One of those men was Michael. Michael was an amazing guy—strong, gorgeous, talented, and HIV-positive. Although I had known HIV-positive people before, he was my first HIV-positive friend. I adored him. I remember making dirty jokes with him while measuring his inseam for a production I was costuming, and hanging out talking about theater. The man was like a Greek god. Somehow, I didn’t actually think the disease would touch him.
I was a senior when I heard that he’d died of AIDS—less than a year after his graduation. His death, unlike his life, was quiet, and in a way reflected the fact that people were no longer talking about HIV in quite the same way. There was less activism. People were no longer loud. The earliest protease inhibitors were being developed, and for the first time it seemed like HIV might become a treatable disease that you lived with…but Michael didn’t. His death reminded me, once again, that hope for a treatment was all well and good, but the best hope remained, and remains—prevention. It reminded me to be loud.
I wasn’t sure what I wanted to do after college. I had worked, briefly, in an HIV lab, but it felt like I’d have to be a doctor to make a real difference, and that was a journey I had no desire to make. Instead, I applied to the Peace Corps, hoping to get a placement working as an AIDS educator in Africa—a not unlikely outcome given my background—and had been just told that was exactly what I would be doing, when I suddenly ended up on an entirely different path.
Hedging my bets, I’d applied to graduate school in various fields, and was surprised to find myself interviewing for the Ph.D. program in biophysics at Johns Hopkins University. Why was I there? In part, because I thought I might want to work in the Mucosal Protection Laboratory, where Dr. Richard Cone and his colleagues were developing a microbicide that could be used to make sex safer. It was an exciting thought—that I might be able to work on a product that could help prevent HIV infections without becoming an M.D. By the time the interview was finished, I knew I wanted to work there. Not only did I love the people in the lab, I was thrilled by the fact that they were dedicated to creating a product that could be used not just for vaginal intercourse, but anal sex as well—a product that would be marketed to the GLBT community, not just mainstream consumers.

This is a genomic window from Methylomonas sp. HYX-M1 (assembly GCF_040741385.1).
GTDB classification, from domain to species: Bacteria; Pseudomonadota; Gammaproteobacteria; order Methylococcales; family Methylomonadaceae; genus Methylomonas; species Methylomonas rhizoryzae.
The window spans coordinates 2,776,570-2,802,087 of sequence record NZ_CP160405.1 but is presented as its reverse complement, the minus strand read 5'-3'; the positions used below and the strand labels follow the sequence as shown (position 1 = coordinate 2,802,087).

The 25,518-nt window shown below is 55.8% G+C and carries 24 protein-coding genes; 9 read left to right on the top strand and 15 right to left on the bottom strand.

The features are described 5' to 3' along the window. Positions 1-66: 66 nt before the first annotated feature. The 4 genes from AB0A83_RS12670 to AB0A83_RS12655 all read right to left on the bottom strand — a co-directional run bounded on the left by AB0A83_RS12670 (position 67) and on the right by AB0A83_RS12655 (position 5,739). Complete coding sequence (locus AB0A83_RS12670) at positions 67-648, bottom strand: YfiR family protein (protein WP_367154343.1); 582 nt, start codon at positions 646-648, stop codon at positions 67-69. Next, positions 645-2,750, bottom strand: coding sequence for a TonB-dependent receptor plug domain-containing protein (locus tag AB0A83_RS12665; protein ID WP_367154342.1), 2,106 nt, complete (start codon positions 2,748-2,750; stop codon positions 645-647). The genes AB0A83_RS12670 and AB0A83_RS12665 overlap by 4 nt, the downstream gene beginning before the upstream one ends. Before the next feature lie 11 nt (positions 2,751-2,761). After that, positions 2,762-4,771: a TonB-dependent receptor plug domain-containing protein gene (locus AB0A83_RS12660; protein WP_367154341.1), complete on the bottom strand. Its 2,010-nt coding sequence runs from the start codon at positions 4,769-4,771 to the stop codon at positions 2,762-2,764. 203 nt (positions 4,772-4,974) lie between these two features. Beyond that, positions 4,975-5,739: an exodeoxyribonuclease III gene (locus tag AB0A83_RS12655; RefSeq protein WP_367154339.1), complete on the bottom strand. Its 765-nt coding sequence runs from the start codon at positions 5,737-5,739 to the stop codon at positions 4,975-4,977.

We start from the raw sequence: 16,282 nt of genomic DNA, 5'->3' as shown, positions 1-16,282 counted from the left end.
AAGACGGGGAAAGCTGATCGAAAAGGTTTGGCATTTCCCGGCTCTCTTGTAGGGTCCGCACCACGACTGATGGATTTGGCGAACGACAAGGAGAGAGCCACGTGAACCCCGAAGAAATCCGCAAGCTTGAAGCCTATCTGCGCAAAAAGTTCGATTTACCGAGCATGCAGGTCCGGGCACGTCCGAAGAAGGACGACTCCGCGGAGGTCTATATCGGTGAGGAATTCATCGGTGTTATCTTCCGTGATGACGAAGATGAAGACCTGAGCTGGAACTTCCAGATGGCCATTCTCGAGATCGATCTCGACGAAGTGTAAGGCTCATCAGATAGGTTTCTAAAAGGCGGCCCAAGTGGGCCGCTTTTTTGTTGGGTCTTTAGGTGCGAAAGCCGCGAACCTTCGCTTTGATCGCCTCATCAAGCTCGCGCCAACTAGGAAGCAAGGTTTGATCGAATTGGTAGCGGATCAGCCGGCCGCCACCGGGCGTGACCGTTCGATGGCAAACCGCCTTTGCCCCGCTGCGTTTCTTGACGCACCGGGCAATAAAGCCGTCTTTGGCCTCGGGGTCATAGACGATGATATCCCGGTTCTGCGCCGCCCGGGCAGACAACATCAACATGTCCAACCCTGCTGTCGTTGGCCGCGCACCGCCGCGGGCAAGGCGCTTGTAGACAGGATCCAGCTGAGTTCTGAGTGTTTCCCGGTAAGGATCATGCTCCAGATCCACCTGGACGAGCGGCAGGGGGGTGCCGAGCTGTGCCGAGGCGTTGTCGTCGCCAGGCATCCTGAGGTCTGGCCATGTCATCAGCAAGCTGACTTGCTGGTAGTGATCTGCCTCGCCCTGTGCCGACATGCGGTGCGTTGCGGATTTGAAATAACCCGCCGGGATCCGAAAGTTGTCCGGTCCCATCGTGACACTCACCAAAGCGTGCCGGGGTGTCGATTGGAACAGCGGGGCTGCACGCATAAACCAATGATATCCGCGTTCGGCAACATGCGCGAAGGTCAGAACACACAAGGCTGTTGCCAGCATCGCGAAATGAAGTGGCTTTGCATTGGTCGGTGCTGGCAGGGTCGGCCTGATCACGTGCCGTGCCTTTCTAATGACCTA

I learned a lot while I was there, both about myself and about the world of sexual health research. I used science to become comfortable with my own sexuality; even as I became less certain that it was how I wanted to pursue my future. I got louder. I came out. I realized, that even if I didn’t want to spend my life in the lab, I did want to spend it helping other people be smart about sex, and like themselves, hopefully while still having fun. I wanted them to be like Michael.
It may seem strange that, in some ways, my role model for sexual health is a man who died of AIDS. The thing is, Michael helped me learn that liking yourself is the first step to making smart choices, protecting yourself, and feeling empowered to practice safe sex. He helped me understand that for so many people, these things are hard, and that one of the best things I could do was try and make it a little easier.
These days, I spend most of my time writing and talking about sexually transmitted diseases. It’s not the same as being a peer educator. I don’t think I’m ever going to get another 2 A.M. phone call like the one I got my first year in graduate school—in which a college friend woke me up to tell me that, because she knew me, she had just turned down what would have surely been very hot sex with the lead singer in her favorite band after they discovered that neither one of them had a condom (apparently convenience stores in Western Illinois close too early for late-night shopping. Who knew?) I’ll never forget how proud I was. It still makes me smile.
I miss that, but I’m not giving up. I still want to do my part. Looking back, I’m somewhat amazed by how much my life has been shaped by the AIDS epidemic. That’s why, in my own tiny way, I’m doing my best to shape it right back.